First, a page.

Methylphenidate increases the motor effects of L-dopa in Parkinson's disease: A pilot study

Richard Camicioli, Eric Lea, John G. Nutt, Gary Sexton, Barry S. Oken

Research output: Contribution to journalArticlepeer-review

46 Scopus citations


We determined whether methylphenidate, a dopamine transporter blocker, modifies motor, cognitive, or affective responses to L-Dopa in Parkinson's disease (PD). Five patients who reported benefit from L-Dopa/carbidopa and motor fluctuations were admitted and withdrawn from their usual antiparkinsonian medications. On 3 consecutive days in a randomized double-blinded fashion, they took 0.2 mg/kg oral methylphenidate or placebo followed 30 minutes later by a 1-hour intravenous L-Dopa (2 mg/kg per h) or placebo infusion. Vital signs, tapping, walking, dyskinesias, mood, anxiety, concentration, and arousal were monitored every 30 minutes. Cognitive testing was performed before and following the infusion. Methylphenidate combined with L-Dopa led to greater peak right-hand tapping speed than either alone. Dyskinesia severity increased most when methylphenidate and L-Dopa were co-administered. There were no differences between conditions on the Stroop test, digit ordering, simple reaction time, or covert orienting of attention validity effect. Methylphenidate alone led to improvement in choice reaction time. Change in self-assessed analogue ratings of mood, anxiety, arousal, or concentration did not differ between conditions. Methylphenidate increased the motor effects of L-Dopa with minimal effects on cognitive or affective functions, suggesting a physiologic role for the dopamine transporter in patients with PD with motor fluctuations.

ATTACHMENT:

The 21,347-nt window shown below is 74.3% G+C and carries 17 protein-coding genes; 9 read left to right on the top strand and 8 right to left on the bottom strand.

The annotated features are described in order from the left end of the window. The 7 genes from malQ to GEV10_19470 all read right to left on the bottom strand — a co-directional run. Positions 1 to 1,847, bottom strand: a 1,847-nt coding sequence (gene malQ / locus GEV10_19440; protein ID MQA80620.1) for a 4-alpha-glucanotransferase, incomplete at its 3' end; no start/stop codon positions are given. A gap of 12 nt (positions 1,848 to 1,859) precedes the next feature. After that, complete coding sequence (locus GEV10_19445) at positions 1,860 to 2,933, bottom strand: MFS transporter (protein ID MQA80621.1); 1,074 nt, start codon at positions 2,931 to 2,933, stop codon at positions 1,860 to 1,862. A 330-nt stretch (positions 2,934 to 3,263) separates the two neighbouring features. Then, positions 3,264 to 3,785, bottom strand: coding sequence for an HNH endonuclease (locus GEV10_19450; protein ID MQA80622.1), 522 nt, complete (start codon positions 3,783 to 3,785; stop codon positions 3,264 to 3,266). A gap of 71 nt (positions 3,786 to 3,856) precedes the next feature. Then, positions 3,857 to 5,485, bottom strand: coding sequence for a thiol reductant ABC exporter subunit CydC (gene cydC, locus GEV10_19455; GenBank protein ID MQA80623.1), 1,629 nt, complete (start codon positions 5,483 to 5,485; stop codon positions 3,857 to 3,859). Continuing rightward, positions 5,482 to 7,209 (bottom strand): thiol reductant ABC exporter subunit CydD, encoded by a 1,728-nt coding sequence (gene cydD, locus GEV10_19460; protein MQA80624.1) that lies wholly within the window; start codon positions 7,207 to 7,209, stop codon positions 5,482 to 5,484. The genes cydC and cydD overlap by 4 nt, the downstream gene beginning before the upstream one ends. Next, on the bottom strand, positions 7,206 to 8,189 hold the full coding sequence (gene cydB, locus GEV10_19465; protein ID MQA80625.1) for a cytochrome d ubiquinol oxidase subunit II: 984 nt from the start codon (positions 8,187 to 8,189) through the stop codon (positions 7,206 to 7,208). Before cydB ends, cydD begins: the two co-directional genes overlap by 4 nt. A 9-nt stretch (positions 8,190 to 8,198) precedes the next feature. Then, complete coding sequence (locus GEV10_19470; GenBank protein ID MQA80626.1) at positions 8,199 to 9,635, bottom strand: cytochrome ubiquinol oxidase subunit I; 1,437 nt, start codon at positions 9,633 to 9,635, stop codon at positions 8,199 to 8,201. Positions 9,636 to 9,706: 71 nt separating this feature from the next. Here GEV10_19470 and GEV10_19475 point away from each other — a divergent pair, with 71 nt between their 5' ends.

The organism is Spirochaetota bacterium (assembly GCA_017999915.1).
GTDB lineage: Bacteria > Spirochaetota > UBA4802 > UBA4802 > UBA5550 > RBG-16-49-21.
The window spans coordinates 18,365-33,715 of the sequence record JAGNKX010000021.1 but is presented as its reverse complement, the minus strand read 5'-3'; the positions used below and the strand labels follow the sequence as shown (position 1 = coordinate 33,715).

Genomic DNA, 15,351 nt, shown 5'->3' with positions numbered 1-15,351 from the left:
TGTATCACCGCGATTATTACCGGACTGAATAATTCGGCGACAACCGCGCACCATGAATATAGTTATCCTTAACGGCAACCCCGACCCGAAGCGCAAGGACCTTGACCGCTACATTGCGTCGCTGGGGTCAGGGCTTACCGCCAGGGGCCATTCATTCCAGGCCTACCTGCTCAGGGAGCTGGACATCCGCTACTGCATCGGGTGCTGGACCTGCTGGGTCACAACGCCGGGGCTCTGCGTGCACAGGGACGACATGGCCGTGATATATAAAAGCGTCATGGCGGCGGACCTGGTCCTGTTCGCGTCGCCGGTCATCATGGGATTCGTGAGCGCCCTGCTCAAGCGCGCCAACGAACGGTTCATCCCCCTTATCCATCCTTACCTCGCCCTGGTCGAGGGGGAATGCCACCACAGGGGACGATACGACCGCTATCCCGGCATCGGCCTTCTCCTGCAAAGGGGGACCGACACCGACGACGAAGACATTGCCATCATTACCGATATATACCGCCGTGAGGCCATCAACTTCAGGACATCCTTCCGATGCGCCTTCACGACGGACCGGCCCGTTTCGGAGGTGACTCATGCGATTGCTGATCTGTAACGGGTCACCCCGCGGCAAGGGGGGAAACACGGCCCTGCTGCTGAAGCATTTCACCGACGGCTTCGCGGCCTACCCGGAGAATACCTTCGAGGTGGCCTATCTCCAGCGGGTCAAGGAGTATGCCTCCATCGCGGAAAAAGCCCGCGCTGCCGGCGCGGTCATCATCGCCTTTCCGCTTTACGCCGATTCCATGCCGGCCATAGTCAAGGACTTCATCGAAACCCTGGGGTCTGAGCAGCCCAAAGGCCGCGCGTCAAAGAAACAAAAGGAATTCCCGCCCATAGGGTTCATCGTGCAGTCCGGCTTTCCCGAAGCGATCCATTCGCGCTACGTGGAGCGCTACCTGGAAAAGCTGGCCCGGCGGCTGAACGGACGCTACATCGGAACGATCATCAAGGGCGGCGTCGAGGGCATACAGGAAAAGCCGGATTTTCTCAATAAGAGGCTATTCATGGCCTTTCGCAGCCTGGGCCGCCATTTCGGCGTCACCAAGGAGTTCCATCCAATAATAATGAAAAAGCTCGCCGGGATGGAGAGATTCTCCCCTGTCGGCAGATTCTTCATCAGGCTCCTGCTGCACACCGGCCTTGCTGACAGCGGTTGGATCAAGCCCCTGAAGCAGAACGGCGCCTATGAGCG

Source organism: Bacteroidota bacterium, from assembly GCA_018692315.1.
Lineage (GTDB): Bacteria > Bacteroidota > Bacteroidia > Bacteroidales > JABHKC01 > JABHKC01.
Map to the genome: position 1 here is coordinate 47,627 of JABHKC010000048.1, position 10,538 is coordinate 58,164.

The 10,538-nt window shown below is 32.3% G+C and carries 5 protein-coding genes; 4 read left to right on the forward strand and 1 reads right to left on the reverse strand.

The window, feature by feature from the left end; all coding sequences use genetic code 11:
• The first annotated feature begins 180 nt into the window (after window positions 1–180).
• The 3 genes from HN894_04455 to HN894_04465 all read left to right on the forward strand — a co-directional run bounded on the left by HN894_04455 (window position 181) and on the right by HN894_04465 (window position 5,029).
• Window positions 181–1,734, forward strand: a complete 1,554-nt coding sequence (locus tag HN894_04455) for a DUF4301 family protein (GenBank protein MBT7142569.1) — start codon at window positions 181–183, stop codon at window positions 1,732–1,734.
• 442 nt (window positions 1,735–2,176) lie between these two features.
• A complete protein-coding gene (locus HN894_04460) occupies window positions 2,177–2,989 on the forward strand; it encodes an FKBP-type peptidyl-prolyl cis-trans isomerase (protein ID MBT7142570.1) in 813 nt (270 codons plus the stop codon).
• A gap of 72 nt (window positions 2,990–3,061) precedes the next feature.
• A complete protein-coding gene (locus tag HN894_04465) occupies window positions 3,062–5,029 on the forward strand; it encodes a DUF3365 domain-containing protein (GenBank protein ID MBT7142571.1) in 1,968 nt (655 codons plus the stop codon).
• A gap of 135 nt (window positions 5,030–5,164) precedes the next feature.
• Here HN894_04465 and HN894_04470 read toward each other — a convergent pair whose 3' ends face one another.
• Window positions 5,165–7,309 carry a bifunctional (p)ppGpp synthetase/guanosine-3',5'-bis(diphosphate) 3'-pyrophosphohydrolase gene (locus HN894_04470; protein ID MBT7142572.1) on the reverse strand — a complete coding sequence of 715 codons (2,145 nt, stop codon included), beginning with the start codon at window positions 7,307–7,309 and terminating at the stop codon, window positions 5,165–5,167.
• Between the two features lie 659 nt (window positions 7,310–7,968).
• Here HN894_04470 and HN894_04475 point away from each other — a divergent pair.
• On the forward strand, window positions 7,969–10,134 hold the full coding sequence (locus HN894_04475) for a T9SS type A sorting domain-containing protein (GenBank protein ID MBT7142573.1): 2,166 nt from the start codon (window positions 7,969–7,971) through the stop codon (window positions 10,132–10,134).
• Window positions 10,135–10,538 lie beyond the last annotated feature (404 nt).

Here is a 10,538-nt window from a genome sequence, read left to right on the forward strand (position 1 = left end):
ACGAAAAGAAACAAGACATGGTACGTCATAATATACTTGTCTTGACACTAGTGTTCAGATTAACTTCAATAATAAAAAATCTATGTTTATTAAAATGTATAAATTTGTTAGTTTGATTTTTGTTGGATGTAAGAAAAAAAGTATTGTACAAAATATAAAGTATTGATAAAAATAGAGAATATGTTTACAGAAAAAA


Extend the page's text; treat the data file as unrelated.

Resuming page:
Original languageEnglish (US)
Pages (from-to)208-213
Number of pages6
JournalClinical neuropharmacology
Issue number4
StatePublished - 2001


  • Dopamine transporter
  • L-Dopa
  • Methylphendidate
  • Parkinson's disease
  • Pharmacodynamics

ASJC Scopus subject areas

  • Pharmacology
  • Clinical Neurology
  • Pharmacology (medical)


Dive into the research topics of 'Methylphenidate increases the motor effects of L-dopa in Parkinson's disease: A pilot study'. Together they form a unique fingerprint.

Cite this